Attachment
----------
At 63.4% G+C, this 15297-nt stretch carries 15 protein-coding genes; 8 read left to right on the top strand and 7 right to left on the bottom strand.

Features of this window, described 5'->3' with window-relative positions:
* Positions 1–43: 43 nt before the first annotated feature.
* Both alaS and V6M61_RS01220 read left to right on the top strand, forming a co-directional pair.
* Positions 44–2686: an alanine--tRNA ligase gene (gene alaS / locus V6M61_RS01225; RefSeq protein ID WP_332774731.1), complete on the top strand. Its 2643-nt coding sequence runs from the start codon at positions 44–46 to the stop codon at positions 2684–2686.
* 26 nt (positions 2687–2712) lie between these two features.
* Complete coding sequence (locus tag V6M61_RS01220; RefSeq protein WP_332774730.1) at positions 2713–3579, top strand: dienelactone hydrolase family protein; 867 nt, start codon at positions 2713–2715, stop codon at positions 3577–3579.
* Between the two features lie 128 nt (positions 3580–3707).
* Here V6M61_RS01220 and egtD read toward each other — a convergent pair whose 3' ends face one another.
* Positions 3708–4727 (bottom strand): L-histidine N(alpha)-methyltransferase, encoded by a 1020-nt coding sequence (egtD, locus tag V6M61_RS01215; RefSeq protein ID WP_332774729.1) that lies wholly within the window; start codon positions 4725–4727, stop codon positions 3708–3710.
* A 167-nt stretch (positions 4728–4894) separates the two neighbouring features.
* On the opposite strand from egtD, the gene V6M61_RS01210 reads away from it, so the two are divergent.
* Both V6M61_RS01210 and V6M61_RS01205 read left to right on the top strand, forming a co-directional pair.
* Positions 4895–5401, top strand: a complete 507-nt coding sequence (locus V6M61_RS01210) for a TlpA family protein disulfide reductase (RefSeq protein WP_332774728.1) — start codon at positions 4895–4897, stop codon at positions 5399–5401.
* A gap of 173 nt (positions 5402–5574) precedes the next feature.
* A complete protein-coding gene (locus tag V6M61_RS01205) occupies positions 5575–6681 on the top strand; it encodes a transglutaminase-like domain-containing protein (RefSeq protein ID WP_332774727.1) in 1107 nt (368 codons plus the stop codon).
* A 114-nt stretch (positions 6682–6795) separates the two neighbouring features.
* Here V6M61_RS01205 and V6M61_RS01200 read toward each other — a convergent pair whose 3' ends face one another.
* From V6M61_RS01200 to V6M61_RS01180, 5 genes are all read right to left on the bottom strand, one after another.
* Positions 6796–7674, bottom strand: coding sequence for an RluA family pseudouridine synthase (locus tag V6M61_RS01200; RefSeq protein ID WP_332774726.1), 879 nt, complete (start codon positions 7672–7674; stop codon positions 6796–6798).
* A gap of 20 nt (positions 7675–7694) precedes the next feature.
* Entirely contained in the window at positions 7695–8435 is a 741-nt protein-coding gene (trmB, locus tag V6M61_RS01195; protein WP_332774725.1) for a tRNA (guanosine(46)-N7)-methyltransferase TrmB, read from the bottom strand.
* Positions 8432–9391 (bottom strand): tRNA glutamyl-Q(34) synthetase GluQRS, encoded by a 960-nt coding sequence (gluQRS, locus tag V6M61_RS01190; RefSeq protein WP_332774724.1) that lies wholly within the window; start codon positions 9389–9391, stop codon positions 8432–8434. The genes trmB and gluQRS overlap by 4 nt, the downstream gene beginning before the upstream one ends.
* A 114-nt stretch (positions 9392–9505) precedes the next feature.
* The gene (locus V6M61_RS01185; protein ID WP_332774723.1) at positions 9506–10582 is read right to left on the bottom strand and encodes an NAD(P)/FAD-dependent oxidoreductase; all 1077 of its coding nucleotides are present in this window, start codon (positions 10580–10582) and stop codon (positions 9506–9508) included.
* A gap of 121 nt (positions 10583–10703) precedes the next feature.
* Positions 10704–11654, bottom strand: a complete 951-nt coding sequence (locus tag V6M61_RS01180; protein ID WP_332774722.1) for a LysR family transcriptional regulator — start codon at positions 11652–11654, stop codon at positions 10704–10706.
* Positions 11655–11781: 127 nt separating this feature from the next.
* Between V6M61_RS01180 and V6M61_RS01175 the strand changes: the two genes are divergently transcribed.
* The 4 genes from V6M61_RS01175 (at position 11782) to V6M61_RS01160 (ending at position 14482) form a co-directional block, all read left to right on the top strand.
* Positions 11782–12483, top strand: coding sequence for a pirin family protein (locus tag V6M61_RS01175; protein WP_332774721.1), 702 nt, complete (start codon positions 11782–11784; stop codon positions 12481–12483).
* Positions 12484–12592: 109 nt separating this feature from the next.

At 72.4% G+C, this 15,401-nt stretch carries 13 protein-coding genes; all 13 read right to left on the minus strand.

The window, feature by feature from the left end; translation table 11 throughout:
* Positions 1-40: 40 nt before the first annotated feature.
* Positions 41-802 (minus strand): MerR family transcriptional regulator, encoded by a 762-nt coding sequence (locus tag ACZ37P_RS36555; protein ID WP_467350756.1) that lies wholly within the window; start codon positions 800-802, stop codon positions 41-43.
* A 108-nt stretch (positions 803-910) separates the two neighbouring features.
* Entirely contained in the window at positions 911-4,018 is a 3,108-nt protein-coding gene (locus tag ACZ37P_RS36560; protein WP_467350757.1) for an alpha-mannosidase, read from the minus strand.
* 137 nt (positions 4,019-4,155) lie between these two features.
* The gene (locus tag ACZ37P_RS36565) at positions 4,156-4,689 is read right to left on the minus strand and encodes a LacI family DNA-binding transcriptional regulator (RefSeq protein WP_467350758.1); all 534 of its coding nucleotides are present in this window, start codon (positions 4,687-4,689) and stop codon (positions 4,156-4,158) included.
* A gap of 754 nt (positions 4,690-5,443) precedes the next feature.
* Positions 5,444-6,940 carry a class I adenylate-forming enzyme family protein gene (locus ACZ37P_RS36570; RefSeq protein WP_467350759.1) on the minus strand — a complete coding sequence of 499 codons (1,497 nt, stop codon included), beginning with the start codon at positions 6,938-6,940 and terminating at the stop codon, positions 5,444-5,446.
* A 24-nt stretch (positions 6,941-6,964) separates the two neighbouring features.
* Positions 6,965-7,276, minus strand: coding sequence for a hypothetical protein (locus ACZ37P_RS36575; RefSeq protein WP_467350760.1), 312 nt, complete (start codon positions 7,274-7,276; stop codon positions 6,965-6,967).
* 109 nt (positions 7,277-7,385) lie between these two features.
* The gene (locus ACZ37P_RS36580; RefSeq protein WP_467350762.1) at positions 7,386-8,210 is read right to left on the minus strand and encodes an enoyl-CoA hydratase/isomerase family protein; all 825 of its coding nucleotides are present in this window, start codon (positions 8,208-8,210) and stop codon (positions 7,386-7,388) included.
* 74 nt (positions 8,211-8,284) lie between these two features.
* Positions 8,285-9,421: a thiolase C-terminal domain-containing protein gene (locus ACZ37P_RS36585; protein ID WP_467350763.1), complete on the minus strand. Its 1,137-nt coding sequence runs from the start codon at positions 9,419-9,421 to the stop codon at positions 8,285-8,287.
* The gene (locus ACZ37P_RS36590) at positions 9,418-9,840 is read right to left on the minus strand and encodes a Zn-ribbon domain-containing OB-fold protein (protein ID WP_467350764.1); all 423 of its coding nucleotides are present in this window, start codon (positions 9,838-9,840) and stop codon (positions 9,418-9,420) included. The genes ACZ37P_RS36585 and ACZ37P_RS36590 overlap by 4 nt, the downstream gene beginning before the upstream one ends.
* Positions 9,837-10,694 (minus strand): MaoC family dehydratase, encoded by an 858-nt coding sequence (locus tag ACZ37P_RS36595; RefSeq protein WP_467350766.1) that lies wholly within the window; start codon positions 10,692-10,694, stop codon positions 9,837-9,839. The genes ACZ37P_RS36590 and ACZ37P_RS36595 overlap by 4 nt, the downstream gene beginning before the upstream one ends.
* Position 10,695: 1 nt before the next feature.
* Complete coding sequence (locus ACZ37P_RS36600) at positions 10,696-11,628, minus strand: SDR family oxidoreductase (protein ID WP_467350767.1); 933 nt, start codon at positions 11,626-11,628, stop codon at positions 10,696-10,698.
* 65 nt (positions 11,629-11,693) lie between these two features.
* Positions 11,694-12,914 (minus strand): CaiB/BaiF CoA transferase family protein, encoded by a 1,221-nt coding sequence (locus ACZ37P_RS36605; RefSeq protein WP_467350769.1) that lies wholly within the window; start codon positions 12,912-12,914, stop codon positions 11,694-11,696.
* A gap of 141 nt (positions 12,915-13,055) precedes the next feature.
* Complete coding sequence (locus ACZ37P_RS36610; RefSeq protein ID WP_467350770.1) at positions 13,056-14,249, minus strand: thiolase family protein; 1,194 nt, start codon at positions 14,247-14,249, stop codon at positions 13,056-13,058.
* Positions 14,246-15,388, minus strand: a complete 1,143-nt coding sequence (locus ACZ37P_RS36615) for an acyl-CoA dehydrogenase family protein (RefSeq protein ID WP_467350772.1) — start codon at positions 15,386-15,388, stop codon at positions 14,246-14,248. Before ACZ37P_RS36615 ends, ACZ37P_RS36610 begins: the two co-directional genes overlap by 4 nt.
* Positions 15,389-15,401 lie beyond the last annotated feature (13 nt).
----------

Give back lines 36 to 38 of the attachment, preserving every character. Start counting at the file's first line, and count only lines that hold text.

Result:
* Positions 41-802 (minus strand): MerR family transcriptional regulator, encoded by a 762-nt coding sequence (locus tag ACZ37P_RS36555; protein ID WP_467350756.1) that lies wholly within the window; start codon positions 800-802, stop codon positions 41-43.
* A 108-nt stretch (positions 803-910) separates the two neighbouring features.
* Entirely contained in the window at positions 911-4,018 is a 3,108-nt protein-coding gene (locus tag ACZ37P_RS36560; protein WP_467350757.1) for an alpha-mannosidase, read from the minus strand.